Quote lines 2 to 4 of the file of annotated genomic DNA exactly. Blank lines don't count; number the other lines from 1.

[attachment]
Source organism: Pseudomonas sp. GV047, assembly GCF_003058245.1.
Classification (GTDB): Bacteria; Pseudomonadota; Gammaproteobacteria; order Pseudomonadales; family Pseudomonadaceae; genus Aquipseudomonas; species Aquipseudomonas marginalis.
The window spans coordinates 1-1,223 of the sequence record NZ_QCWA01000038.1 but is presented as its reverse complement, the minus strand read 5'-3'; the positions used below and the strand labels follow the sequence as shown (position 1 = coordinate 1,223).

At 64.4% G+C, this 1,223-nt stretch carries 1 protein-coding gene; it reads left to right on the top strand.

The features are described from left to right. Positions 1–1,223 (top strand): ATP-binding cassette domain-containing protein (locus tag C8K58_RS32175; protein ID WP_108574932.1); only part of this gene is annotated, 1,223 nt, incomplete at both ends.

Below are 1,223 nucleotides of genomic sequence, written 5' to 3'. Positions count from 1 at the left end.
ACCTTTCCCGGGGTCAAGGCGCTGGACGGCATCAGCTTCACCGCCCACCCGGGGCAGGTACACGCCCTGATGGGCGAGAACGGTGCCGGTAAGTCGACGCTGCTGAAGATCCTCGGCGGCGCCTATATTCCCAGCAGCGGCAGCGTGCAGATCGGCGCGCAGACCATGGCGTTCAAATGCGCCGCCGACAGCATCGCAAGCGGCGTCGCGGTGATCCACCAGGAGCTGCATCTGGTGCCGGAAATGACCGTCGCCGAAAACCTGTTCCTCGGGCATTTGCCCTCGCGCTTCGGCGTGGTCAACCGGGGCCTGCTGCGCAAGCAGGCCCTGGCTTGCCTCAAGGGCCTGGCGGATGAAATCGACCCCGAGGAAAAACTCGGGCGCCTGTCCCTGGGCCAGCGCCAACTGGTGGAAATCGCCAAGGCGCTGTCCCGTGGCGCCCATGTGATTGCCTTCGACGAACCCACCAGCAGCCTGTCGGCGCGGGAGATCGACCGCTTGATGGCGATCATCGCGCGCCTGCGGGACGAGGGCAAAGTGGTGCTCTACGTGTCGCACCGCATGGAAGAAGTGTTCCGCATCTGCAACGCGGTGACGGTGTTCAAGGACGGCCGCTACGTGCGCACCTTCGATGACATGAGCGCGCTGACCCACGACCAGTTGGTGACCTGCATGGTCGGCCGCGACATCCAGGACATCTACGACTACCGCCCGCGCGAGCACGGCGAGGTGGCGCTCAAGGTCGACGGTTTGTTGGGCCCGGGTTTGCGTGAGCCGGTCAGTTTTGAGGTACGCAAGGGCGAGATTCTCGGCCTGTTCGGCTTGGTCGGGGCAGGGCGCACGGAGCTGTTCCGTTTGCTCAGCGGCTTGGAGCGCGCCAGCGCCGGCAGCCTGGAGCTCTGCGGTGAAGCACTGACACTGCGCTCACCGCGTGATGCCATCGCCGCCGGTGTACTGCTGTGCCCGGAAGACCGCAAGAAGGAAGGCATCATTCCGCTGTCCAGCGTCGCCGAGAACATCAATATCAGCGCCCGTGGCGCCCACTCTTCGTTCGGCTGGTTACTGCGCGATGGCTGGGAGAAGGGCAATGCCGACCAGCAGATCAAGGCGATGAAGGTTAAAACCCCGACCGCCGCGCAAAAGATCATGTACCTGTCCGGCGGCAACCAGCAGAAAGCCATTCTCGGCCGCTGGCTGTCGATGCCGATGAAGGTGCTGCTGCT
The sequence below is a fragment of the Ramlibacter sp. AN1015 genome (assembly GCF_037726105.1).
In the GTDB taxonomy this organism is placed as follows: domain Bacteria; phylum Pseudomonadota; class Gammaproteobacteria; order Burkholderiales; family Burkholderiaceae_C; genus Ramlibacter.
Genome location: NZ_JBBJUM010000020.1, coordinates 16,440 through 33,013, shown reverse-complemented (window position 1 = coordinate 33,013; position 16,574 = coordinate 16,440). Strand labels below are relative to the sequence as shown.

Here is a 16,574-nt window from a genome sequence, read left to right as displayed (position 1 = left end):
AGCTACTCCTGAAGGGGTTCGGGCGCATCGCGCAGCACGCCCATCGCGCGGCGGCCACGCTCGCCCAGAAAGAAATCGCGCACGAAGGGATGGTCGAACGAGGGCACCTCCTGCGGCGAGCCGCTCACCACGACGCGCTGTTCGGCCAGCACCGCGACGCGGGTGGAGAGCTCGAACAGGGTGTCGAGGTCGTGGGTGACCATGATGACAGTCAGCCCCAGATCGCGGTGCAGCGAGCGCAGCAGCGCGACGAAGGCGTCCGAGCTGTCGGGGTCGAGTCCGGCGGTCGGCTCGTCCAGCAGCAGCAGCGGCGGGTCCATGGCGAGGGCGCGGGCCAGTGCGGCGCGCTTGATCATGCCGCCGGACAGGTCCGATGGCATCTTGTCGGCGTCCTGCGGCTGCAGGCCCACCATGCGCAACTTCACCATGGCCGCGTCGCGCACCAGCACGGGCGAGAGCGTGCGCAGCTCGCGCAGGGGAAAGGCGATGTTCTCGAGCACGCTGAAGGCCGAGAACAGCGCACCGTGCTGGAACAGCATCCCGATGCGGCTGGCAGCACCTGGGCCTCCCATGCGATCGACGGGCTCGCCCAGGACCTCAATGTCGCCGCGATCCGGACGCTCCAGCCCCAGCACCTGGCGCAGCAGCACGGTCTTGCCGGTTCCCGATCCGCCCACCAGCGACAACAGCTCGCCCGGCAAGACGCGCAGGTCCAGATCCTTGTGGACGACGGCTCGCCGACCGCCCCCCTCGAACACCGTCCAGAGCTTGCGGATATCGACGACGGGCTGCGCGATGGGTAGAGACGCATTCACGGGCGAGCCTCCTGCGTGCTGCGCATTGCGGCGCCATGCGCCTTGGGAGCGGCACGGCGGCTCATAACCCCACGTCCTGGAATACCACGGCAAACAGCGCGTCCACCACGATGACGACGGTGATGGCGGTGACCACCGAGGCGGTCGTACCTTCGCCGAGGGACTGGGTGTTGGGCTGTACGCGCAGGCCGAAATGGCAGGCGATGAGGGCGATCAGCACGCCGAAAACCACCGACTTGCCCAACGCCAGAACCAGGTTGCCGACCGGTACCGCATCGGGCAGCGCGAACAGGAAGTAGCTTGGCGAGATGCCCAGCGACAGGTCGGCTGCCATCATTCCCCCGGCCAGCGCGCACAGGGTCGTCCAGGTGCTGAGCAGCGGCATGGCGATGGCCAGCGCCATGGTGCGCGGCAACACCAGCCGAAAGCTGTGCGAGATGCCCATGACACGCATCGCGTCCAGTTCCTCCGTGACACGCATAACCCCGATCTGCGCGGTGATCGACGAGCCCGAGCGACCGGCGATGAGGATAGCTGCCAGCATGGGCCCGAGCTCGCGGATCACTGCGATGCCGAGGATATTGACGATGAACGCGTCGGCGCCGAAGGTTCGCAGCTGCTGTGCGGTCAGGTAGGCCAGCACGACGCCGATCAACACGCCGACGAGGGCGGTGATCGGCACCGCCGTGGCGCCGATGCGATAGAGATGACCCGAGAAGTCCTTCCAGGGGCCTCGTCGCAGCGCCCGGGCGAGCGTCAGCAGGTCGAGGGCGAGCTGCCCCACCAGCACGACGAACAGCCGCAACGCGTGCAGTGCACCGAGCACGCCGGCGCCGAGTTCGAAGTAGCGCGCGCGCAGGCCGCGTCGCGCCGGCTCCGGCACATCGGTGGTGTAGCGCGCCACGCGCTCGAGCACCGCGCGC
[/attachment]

Classification (GTDB): Bacteria; Pseudomonadota; Gammaproteobacteria; order Pseudomonadales; family Pseudomonadaceae; genus Aquipseudomonas; species Aquipseudomonas marginalis.
The window spans coordinates 1-1,223 of the sequence record NZ_QCWA01000038.1 but is presented as its reverse complement, the minus strand read 5'-3'; the positions used below and the strand labels follow the sequence as shown (position 1 = coordinate 1,223).

At 64.4% G+C, this 1,223-nt stretch carries 1 protein-coding gene; it reads left to right on the top strand.